Palo Alto Networks Knowledgebase: Blocking Suspicious DNS Queries with DNS Proxy Enabled
Blocking Suspicious DNS Queries with DNS Proxy Enabled
Created On 02/08/19 00:06 AM - Last Updated 02/08/19 00:06 AM
Zone and DoS Protection
When trying to enable Anti-Spyware on the Palo Alto Networks firewall with DNS proxy enabled, the user may experience DNS requests being denied across the entire network if it is not set up correctly. This is because of how Palo Alto Networks devices handle DNS requests and how Palo Alto Networks block suspicious DNS queries (enabled in Anti-Spyware profiles). This document will address why this issues occurs and how to resolve them.
The issue is caused by the Palo Alto Network device trying to block its only session for DNS queries to the external DNS server. If setting up an Anti-Spyware profile to block suspicious DNS queries (including the default 'strict' object), the firewall will put the offending DNS session into a DISCARD state. This means that all DNS traffic from the device that has been blocked, from that time forward it will be dropped until the session times out, or is manually cleared. Wanted DNS queries will be blocked when the users applies an Anti-Spyware profile configured to block these DNS queries from a trust (internal) zone to untrust (external) zone Security Policy [See Diagram 1.0]. The following is an illustration of the flow a packet would take if configured with a Security Policy, similar to the one listed above [See Diagram 1.1]. This will cause all DNS queries going from the Palo Alto Networks firewall to the DNS server to be denied after a suspicious DNS query is detected; even the wanted ones.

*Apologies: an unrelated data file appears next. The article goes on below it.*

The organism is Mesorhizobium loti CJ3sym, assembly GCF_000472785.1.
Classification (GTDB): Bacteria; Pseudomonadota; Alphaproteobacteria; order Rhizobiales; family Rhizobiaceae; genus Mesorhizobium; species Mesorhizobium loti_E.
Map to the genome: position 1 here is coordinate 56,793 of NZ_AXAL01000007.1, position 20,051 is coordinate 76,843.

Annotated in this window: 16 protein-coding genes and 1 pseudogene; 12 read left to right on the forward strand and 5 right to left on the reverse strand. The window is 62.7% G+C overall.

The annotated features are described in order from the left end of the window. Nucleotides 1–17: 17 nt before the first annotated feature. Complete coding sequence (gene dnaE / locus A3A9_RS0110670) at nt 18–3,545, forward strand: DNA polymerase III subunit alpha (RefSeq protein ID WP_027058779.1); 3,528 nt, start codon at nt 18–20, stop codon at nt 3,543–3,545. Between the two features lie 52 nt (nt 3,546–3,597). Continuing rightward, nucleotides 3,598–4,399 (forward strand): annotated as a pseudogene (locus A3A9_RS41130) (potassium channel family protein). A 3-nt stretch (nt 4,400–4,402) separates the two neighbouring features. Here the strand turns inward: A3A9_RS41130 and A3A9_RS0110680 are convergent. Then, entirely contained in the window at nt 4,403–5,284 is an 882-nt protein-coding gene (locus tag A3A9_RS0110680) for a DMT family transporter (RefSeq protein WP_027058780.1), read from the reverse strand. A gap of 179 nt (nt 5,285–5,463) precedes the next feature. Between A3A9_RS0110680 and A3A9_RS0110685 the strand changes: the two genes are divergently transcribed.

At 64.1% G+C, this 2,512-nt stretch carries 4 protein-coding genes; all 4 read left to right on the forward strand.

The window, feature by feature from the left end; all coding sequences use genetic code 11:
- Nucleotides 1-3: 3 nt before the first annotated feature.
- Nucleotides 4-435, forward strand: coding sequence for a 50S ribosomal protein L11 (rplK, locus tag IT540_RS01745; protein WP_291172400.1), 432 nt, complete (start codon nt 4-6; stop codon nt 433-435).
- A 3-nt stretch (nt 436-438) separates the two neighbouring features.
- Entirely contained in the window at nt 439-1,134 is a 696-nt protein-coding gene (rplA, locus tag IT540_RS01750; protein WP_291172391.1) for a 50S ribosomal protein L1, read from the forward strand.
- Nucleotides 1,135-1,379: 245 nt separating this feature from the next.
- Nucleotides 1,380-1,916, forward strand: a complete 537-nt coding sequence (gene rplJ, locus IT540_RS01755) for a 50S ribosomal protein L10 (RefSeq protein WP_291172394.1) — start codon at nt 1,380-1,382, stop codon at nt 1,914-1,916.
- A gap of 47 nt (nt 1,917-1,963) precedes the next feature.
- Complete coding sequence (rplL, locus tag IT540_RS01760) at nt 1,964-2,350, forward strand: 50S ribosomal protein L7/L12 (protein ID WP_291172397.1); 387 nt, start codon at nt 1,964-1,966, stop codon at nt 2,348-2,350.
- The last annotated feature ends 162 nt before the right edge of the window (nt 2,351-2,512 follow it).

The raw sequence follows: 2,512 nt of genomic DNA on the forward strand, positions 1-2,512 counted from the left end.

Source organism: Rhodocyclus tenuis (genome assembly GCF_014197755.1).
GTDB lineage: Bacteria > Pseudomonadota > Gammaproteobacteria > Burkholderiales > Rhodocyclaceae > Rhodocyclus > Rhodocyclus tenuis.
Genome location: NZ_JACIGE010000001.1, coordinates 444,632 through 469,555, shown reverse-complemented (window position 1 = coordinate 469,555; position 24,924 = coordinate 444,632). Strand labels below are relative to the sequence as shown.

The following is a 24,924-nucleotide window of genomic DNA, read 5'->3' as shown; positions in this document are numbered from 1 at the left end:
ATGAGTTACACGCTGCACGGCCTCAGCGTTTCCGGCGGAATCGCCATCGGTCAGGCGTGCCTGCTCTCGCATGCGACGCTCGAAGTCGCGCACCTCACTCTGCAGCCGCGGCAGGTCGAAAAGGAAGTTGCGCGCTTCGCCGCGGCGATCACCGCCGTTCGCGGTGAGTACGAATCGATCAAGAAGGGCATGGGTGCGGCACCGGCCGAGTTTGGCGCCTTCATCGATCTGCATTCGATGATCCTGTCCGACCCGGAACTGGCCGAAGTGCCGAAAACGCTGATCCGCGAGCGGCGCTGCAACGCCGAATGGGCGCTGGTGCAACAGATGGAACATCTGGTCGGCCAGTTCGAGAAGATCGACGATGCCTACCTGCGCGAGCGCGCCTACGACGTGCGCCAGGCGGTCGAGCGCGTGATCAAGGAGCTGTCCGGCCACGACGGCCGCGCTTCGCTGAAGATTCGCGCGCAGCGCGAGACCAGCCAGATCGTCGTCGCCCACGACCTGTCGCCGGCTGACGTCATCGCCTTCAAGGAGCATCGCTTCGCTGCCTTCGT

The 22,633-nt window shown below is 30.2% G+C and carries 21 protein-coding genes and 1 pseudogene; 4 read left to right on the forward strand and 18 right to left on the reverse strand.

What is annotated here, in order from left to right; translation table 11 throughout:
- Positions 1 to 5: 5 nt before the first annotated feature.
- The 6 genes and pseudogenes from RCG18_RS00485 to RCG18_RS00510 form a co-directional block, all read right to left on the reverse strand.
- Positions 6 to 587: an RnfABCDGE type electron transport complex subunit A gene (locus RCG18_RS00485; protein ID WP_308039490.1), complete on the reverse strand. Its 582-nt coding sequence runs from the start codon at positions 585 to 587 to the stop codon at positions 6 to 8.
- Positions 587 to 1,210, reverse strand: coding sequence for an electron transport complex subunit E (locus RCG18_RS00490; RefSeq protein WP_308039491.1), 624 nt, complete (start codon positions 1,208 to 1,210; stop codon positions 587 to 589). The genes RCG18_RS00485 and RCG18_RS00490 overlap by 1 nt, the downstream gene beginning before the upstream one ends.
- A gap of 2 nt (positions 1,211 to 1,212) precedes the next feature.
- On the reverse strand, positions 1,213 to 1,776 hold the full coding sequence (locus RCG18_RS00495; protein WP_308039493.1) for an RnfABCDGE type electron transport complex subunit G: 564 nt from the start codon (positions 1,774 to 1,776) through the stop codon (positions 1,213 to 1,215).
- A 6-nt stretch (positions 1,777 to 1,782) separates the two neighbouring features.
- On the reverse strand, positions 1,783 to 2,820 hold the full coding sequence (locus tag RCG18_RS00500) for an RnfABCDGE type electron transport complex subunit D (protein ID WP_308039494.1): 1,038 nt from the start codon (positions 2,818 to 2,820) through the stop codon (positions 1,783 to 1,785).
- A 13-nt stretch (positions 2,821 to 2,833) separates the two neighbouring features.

Configure two policies as shown below (see diagram 2.0). The first policy will allow these DNS queries from the users firewall to the internet. This will prevent a DISCARD session from being formed that will block all DNS queries for the entire network. The second policy will state to perform the Anti-Spyware profile on the traffic going from the clients to the firewall instead. This will allow blocking suspicious DNS queries for specific clients, and not block DNS queries for the entire network.